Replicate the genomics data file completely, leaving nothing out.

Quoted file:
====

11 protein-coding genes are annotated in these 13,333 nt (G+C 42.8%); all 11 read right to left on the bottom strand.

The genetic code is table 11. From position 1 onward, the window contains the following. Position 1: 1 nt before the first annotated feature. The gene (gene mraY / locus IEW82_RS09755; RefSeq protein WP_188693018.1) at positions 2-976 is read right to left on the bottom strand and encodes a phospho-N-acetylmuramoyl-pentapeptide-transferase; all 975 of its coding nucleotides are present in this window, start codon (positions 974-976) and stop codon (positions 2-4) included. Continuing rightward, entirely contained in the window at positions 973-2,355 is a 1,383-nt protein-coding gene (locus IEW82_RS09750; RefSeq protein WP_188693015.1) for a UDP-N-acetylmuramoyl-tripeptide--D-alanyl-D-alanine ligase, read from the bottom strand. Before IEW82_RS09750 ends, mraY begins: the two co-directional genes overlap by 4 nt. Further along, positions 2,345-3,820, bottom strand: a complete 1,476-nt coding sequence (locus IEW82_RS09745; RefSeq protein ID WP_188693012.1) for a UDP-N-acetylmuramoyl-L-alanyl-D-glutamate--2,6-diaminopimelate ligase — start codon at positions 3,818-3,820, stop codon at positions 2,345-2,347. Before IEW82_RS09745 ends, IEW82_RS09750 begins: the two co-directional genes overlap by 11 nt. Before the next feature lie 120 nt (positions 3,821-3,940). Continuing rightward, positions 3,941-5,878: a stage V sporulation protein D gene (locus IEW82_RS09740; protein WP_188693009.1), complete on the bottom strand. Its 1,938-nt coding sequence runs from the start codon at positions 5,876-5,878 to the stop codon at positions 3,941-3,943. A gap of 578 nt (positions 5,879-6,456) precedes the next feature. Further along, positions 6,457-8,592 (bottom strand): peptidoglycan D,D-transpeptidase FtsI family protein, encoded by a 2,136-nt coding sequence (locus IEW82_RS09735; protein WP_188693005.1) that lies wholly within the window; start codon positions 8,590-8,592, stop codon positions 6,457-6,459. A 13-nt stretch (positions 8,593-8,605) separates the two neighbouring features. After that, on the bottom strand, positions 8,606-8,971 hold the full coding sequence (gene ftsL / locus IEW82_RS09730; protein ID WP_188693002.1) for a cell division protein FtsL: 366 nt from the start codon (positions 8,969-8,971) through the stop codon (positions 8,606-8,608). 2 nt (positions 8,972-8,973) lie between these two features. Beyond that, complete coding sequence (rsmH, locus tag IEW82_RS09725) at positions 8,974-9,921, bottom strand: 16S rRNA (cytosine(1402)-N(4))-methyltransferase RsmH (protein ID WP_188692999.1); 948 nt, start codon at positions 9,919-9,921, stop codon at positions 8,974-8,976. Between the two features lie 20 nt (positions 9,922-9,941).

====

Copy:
11 protein-coding genes are annotated in these 13,333 nt (G+C 42.8%); all 11 read right to left on the bottom strand.

The genetic code is table 11. From position 1 onward, the window contains the following. Position 1: 1 nt before the first annotated feature. The gene (gene mraY / locus IEW82_RS09755; RefSeq protein WP_188693018.1) at positions 2-976 is read right to left on the bottom strand and encodes a phospho-N-acetylmuramoyl-pentapeptide-transferase; all 975 of its coding nucleotides are present in this window, start codon (positions 974-976) and stop codon (positions 2-4) included. Continuing rightward, entirely contained in the window at positions 973-2,355 is a 1,383-nt protein-coding gene (locus IEW82_RS09750; RefSeq protein WP_188693015.1) for a UDP-N-acetylmuramoyl-tripeptide--D-alanyl-D-alanine ligase, read from the bottom strand. Before IEW82_RS09750 ends, mraY begins: the two co-directional genes overlap by 4 nt. Further along, positions 2,345-3,820, bottom strand: a complete 1,476-nt coding sequence (locus IEW82_RS09745; RefSeq protein ID WP_188693012.1) for a UDP-N-acetylmuramoyl-L-alanyl-D-glutamate--2,6-diaminopimelate ligase — start codon at positions 3,818-3,820, stop codon at positions 2,345-2,347. Before IEW82_RS09745 ends, IEW82_RS09750 begins: the two co-directional genes overlap by 11 nt. Before the next feature lie 120 nt (positions 3,821-3,940). Continuing rightward, positions 3,941-5,878: a stage V sporulation protein D gene (locus IEW82_RS09740; protein WP_188693009.1), complete on the bottom strand. Its 1,938-nt coding sequence runs from the start codon at positions 5,876-5,878 to the stop codon at positions 3,941-3,943. A gap of 578 nt (positions 5,879-6,456) precedes the next feature. Further along, positions 6,457-8,592 (bottom strand): peptidoglycan D,D-transpeptidase FtsI family protein, encoded by a 2,136-nt coding sequence (locus IEW82_RS09735; protein WP_188693005.1) that lies wholly within the window; start codon positions 8,590-8,592, stop codon positions 6,457-6,459. A 13-nt stretch (positions 8,593-8,605) separates the two neighbouring features. After that, on the bottom strand, positions 8,606-8,971 hold the full coding sequence (gene ftsL / locus IEW82_RS09730; protein ID WP_188693002.1) for a cell division protein FtsL: 366 nt from the start codon (positions 8,969-8,971) through the stop codon (positions 8,606-8,608). 2 nt (positions 8,972-8,973) lie between these two features. Beyond that, complete coding sequence (rsmH, locus tag IEW82_RS09725) at positions 8,974-9,921, bottom strand: 16S rRNA (cytosine(1402)-N(4))-methyltransferase RsmH (protein ID WP_188692999.1); 948 nt, start codon at positions 9,919-9,921, stop codon at positions 8,974-8,976. Between the two features lie 20 nt (positions 9,922-9,941).